4. Gain work experience
Especially for management positions, employers may require many years of experience. Consider gaining these by spending time in an entry-level role in marketing or publicity. You might also consider pursuing an internship, especially if you're attending a college or university. Internships can enable you to meet and learn from an experienced professional in the field.
5. Search for brand manager jobs
When you're prepared to apply for brand manager positions, look for job openings online. Tailor your resume and cover letter to reflect the needs of each employer. Make sure your job application is concise, readable and error-free.
Brand managers typically possess an assortment of soft and hard skills, including:
Communication: Working across departments and facilitating company-wide cooperation on branding projects takes effective communication. These professionals also need to ensure clear and cohesive branding messages to the public.
Creativity: Brand managers have to balance structure with innovation when developing new strategies. In addition, their job is to use their imagination to create a unique, recognisable and memorable brand.
Flexibility: A good brand manager adapts quickly to the evolution of the market and trends, keeping brands up to date while maintaining their core messaging. As brand management is fast-paced, these professionals leverage tools to remain competitive.
Writing: Brand managers need excellent writing skills so they can tell compelling stories, through print or digital channels. Along with capturing the attention of readers, they also need to convey messages in understandable ways.
People skills: Those in this role are experts in interacting with people, as they use brands to appeal to the emotions and beliefs of potential customers. They also excel in relationship management and can solve public relations crises to maintain the public's trust.
Finance: Ideal brand managers have basic financial skills to monitor budgets and ensure a business can afford to implement marketing campaigns. They can also use financial data like sales reports and forecasts to understand how their efforts are positively affecting the company.
Research: Brand managers can benefit from strong research skills to monitor social trends. They can then use these trends, and company data like sales and conversion rates, to inform their decisions for the future of the brand.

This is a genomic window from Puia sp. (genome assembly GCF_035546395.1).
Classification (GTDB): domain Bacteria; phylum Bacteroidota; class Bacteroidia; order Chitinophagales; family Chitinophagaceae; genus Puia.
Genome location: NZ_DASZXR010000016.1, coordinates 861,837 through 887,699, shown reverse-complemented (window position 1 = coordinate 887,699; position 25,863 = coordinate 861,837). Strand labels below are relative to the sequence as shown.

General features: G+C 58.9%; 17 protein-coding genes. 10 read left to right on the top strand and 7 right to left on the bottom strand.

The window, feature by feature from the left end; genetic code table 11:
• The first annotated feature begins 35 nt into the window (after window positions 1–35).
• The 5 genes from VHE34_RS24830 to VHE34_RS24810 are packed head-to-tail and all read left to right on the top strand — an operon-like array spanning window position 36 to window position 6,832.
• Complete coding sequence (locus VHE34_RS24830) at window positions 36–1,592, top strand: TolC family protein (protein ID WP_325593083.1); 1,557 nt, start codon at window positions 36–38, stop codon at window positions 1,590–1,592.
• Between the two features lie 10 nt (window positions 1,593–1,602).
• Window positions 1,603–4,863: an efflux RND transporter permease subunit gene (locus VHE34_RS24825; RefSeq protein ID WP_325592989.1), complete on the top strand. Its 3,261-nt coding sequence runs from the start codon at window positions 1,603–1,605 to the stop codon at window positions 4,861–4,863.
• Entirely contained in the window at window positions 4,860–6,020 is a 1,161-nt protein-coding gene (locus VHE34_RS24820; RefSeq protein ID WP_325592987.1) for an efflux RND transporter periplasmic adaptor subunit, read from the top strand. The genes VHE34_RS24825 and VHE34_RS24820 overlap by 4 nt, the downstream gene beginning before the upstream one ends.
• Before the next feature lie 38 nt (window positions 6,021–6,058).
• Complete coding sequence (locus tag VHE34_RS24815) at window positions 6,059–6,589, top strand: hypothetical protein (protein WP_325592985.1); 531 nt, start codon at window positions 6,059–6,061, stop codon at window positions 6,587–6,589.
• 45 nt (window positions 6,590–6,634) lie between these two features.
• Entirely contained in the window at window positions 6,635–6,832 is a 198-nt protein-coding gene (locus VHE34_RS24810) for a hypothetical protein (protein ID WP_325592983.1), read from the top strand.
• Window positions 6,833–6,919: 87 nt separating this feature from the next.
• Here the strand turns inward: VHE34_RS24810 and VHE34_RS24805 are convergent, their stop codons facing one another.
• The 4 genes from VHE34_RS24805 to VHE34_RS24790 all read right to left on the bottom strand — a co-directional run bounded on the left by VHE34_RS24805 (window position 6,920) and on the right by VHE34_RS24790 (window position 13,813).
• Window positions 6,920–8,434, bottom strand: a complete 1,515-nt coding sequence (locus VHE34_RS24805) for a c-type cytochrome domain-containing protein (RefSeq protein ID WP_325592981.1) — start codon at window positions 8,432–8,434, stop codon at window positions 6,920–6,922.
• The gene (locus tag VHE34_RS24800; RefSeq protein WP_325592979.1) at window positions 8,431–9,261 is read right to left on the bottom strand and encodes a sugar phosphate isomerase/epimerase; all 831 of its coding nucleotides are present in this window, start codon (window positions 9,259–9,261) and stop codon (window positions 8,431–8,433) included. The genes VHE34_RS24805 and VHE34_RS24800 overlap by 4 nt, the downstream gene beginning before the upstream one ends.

Brand manager work environment
Brand managers may work in a variety of settings, depending on the day. They sometimes work in an office to conduct research, design campaigns, collaborate with other marketing and sales professionals and present reports to top management. Other times, they travel to different locations to meet with clients and attend press conferences or interviews. Those in this role generally work full-time, regular hours, but may need to work overtime to meet deadlines or handle public relations emergencies.
There are many positions available for those interested in the marketing field. While job titles and duties may vary by company, here are some professions that are similar to a brand manager:
Average salary: $17,183 per month
Primary duties: A digital marketer is an expert in online advertising methods. They are skilled in websites, social media, e-commerce, data analytics and other tools to track and increase customer engagement and improve sales. They perform a more specific role than brand managers, focusing on how a company or person can employ digital technology to support their mission and operations.
Average salary: $17,487 per month
Primary duties: A director of public relations typically works for a company or for celebrities in the entertainment business, representing their clients to the public. Those in this position form relationships with professionals in the media and government to foster a positive public image for their clients. They also network with leaders and decision-makers to find ways to build their client's businesses and increase sales.
Average salary: $23,889 per month
Primary duties: A communications manager handles all internal correspondence for a company. They ensure employees understand a business's mission and strategies to increase productivity and engagement. They differ from brand managers in that their focus is on the team members of a company, rather than on external customers or stakeholders.
Please note that none of the companies mentioned in this article are affiliated with Indeed.
Please note that none of the companies mentioned in this article are affiliated with Indeed. Salary figures reflect data listed on Indeed Salaries at time of writing. Salaries may vary depending on the hiring organisation and a candidate's experience, academic background and location.